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Travelers Property Casualty Company of America v. Jet Midwest Technik, Inc.

United States District Court, W.D. Missouri, St. Joseph Division

June 26, 2017

TRAVELERS PROPERTY CASUALTY COMPANY OF AMERICA, Plaintiff,
v.
JET MIDWEST TECHNIK, INC., Defendant.

          ORDER AND OPINION (1) DENYING PLAINTIFF'S MOTION FOR SUMMARY JUDGMENT, (2) DENYING DEFENDANT'S MOTION FOR PARTIAL SUMMARY JUDGMENT, AND (3) DISMISSING MATTER WITHOUT PREJUDICE

          ORTRIE D. SMITH, SENIOR JUDGE

         Pending are Plaintiff Travelers Property Casualty Company of America's motion for summary judgment (Doc. #59), and Defendant Jet Midwest Technik, Inc.'s motion for partial summary judgment (Doc. #60). Because the Court finds Plaintiff failed to exhaust its administrative remedies, the Court denies both motions, and dismisses the matter without prejudice.

         I. BACKGROUND

         Plaintiff, a stock insurance company, issued a workers' compensation and employers' liability insurance policy to Defendant in January 2013 as part of Missouri's residual market for workers' compensation. Doc. #68, at 3. Defendant, whose business involves painting aircraft, provided an application in which Defendant estimated its payroll during the policy term, and provided code classifications which were used to calculate premium due on the policy.[1] Id.

         In June 2013, pursuant to the policy terms, Plaintiff conducted an audit of Defendant's business to determine whether the code classifications appropriately captured the type of work performed by Defendant's employees. Id. at 11. Based on the audit, Plaintiff endorsed the policy to add an additional code classification to include coverage for work painting aircraft exceeding thirty feet in height. Id. at 12-13. The parties disagreed about the applicability of this additional code, and the amount of payroll applied to various code classifications under the policy. In October 2013, the National Council on Compensation Insurance conducted a site inspection and issued a report about Defendant's operations, but the parties dispute the correct interpretation and application of this report. Id. at 18-27. Based on the disagreement and nonpayment of premium Plaintiff alleged were due, Plaintiff cancelled the policy in December 2013. Id. at 27.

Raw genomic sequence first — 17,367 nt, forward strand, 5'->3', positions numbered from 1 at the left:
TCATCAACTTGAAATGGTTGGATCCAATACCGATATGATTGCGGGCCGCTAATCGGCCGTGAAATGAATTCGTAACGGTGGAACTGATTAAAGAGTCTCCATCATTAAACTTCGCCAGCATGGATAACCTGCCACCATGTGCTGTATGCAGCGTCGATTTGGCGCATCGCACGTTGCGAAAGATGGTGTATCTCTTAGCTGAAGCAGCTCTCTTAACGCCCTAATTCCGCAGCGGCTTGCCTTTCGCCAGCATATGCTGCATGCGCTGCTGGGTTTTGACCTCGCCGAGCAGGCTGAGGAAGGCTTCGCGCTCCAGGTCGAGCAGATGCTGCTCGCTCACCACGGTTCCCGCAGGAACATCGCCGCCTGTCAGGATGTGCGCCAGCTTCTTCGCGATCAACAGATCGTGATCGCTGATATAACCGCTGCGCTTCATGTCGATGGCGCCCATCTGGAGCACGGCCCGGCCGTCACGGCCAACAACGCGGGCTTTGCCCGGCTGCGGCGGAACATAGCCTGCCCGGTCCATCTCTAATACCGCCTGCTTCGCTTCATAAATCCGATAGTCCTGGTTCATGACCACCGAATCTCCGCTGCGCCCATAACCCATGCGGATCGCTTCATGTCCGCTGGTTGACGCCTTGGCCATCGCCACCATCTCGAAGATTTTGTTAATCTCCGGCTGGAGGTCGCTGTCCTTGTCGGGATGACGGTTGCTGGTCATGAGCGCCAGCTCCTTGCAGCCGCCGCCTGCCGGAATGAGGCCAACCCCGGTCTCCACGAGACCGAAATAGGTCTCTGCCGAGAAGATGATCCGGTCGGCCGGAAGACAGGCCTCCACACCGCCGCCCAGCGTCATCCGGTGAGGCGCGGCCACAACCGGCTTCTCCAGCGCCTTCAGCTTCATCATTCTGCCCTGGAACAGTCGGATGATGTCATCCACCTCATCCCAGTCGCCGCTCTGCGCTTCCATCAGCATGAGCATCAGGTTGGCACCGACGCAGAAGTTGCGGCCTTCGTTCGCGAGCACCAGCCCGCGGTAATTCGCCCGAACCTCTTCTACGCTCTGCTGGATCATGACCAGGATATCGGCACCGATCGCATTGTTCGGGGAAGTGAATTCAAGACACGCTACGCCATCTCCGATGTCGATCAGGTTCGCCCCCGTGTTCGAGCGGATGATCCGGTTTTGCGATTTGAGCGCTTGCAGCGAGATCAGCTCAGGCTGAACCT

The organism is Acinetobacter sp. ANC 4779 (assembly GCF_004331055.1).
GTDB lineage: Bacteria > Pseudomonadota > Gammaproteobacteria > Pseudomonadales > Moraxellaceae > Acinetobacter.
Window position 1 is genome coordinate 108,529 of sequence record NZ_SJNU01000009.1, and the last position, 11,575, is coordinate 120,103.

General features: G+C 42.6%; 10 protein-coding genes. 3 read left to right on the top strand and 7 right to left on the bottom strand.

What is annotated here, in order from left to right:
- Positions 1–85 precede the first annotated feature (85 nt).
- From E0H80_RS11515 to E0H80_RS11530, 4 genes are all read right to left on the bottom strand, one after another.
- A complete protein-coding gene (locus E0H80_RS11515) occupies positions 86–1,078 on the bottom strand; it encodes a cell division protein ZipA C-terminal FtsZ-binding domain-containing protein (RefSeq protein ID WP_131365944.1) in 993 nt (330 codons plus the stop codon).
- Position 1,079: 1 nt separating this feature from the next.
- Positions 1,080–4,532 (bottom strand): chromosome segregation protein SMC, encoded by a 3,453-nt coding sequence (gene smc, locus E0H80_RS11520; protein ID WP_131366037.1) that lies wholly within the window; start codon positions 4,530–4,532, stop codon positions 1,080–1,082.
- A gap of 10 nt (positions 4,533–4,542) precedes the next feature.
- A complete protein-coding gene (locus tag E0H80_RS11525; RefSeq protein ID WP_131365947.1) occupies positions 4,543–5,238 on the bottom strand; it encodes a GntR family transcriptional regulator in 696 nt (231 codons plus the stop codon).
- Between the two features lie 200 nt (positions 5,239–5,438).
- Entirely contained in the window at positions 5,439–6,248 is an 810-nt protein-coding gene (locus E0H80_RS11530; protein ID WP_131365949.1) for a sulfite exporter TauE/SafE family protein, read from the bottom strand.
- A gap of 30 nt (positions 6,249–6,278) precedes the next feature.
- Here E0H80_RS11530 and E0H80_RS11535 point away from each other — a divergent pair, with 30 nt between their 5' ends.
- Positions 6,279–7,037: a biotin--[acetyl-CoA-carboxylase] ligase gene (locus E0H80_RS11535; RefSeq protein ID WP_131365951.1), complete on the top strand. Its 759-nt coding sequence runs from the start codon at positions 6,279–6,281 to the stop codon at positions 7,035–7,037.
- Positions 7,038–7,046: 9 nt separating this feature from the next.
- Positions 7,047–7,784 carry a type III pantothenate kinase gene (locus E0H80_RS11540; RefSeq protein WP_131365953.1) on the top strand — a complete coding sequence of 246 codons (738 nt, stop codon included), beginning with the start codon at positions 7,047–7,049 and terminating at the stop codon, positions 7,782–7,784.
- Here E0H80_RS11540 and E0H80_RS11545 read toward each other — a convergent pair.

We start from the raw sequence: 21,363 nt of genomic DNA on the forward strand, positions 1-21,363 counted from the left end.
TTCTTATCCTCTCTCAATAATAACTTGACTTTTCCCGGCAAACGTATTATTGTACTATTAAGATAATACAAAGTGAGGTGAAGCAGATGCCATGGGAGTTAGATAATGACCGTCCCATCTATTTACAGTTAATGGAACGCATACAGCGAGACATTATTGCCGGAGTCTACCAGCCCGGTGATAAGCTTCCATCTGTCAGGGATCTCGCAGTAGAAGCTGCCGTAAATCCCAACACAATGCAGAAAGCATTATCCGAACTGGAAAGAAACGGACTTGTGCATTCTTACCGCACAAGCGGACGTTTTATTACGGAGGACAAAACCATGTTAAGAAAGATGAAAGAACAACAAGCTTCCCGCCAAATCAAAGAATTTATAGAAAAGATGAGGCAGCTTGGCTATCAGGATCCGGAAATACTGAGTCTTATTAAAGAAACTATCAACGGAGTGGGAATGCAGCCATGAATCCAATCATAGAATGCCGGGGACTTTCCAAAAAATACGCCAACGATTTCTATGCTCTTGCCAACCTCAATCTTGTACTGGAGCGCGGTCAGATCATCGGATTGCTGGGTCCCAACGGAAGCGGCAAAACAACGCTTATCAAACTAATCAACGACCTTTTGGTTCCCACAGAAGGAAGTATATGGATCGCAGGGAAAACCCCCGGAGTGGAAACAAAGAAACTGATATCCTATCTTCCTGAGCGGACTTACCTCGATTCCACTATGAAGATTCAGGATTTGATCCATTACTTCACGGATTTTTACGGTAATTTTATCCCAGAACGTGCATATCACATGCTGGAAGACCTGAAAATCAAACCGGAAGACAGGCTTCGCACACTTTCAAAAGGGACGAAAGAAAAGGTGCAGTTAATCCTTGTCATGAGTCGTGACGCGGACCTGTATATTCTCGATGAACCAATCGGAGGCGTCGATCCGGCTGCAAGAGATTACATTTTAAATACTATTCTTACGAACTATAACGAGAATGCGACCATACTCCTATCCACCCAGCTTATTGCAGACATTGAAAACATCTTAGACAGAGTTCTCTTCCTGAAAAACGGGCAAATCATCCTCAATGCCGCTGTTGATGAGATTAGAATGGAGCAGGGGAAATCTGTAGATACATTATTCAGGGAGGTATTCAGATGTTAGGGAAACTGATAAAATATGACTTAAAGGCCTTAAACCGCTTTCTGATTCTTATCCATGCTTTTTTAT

A final audit was conducted, but the parties continued to disagree about the amount, if any, of premium Defendant owed Plaintiff. Most relevant to the Court's decision, Defendant filed a dispute before the Missouri Workers' Compensation Determinations Review Board (“the Board”) in August 2015. Id. at 44. The Board determined “the entire payroll for [Defendant's] employees that paint aircraft that exceeds 30 feet in height is correctly classified to Code 5037. Based on the documents presented during the Board meeting, the payroll correctly classified to Code 5037 is $76, 620. The balance of painting payroll is correctly classified to Code 5474.” Doc. #62-8, at 3. The Board informed the parties of their right to appeal, which will be discussed in further detail infra. Id.